In Sri Lanka’s hill country, I stayed with a Sri Lankan-Dutch couple in a glass-walled room overlooking Victoria Lake. That stay let me glean a lesson or three into the delicate art of life!

In Colombo, I landed up in the restored old house of a local writer. And in Hikkaduwa, we found ourselves in an off-the-grid, self-sustainable home complete with dry composting toilets 😉

Also read: 7 Epic yet Affordable Airbnbs in Sri Lanka

Other offbeat places in Sri Lanka

On my next trip to Sri Lanka, I’m determined to travel up north to the Jaffna district. Once torn by the civil war, Jaffna has been rebuilding itself. I hear it’s home to old forts, offbeat islands, sunkissed beaches and locals who might welcome you with bruised but open hearts.

Sri Lanka offbeat itinerary

You know I don’t suggest itineraries on this blog, right?

As with anywhere else in the world, I recommend taking it slow, no matter how much time you have in Sri Lanka. Spend your first couple of days in Negombo to get into the Sri Lankan pace of life. Head into the hill country beyond Kandy for a taste of the mountains.

Spare atleast 3 days for Gal Oya National Park. While away a week or three on the east coast if you’re a water baby. And if you want to truly experience Sri Lanka off the grid in all its rustic beauty, please, pick Galkadawala!

Also read: 15 Responsible Travel Tips to Change the Way We Experience the World

What are your most memorable offbeat Sri Lanka experiences? What are you looking forward to most?

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  1. I come here after a long time with a vengeance to read all the missed posts and I am welcomed by this fab post about Sri Lanka on your home page. 🙂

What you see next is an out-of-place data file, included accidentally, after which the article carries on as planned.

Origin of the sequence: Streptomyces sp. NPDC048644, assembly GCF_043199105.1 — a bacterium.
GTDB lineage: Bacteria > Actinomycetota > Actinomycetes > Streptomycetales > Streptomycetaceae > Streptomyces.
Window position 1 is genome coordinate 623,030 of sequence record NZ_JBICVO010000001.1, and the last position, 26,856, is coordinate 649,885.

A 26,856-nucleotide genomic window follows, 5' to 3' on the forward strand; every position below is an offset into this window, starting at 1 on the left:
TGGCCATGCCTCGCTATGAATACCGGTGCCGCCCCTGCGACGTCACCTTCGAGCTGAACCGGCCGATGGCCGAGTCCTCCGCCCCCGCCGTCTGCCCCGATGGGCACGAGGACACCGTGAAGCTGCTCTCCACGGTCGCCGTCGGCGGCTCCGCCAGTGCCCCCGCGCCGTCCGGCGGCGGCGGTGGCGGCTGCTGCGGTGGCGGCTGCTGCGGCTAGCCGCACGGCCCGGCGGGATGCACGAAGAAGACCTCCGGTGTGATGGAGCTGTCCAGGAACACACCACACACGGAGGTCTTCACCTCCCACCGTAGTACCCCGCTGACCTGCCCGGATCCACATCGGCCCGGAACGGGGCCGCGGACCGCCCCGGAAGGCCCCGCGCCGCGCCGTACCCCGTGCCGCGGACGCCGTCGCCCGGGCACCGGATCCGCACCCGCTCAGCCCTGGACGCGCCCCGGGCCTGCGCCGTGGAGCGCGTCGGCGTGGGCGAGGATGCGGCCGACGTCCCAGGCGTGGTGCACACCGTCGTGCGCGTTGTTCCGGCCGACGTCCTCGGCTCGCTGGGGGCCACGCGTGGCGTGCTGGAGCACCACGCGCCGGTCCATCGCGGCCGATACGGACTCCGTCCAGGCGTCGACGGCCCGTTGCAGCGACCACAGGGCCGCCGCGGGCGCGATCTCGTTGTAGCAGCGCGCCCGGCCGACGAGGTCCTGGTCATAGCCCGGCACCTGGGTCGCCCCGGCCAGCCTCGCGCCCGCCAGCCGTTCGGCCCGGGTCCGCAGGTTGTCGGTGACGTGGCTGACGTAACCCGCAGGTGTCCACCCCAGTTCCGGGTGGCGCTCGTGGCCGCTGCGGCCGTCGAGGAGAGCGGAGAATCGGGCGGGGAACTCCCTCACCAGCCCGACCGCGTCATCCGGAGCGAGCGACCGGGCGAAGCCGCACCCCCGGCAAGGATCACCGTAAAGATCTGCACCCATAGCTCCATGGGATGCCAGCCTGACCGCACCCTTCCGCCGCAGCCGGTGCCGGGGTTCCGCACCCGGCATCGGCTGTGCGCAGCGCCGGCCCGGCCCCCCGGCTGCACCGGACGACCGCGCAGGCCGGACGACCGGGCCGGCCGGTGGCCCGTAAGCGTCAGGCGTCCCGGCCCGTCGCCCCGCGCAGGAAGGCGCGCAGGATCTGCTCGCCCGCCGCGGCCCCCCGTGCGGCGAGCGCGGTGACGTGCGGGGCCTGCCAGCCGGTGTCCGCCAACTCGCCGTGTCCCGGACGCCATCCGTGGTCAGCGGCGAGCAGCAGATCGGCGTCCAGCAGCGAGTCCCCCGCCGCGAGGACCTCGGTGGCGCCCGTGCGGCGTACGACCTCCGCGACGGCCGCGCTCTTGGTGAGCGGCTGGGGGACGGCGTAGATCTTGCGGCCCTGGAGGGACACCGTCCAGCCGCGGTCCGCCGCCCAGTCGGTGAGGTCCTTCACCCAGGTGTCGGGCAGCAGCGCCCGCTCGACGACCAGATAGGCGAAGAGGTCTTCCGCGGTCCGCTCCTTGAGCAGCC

1. Hope it was a warm welcome back, Namrota 😉 Good to see you here again!

  2. Always a delight to read your travel stories. Love the blue of Passikudah and the food does look awesome. I can never keep up with you shivya, you keep lengthening my list of “to see” places. I just got back from a six week vacation to US. Was a great holiday. Just I wish I could write travel stories like you. Have written something travel related though…. check it out wen u get time

    1. Welcome back, Sapna! I read your post a couple of days back and was thinking that must’ve been quite a vacation (without going online!). Hope you’re writing more soon 🙂

      Glad Sri Lanka’s on your list now. It’s just a stone’s throw away, but a whole other world. I can’t wait to go back.

  3. did you miss bentota? that was the highlight of my trip! you write so well. 🙂

    1. Thanks Arpitha 🙂

      Didn’t go to the west coast since the monsoon was in full swing there. But that’s good reason to go back soon!

  4. I will start with the usual – beautiful post. Your pictures and writing bring alive destinations like no one else’s do. 🙂 But I will end with an unusual announcement you may not have read here before – I went to school with this celebrity, people. 🙂 It’s wonderful to see you going places and going places, literally too. Well done, Shivya! 🙂

    1. Thanks Sakshi, that’s indeed a compliment 🙂

      Haha, lucky me to have you as my senior in school. Those were good days!

  5. I really like the post!
    I think it’s beautifully written. Did you do some editing to the photo of Passikudah?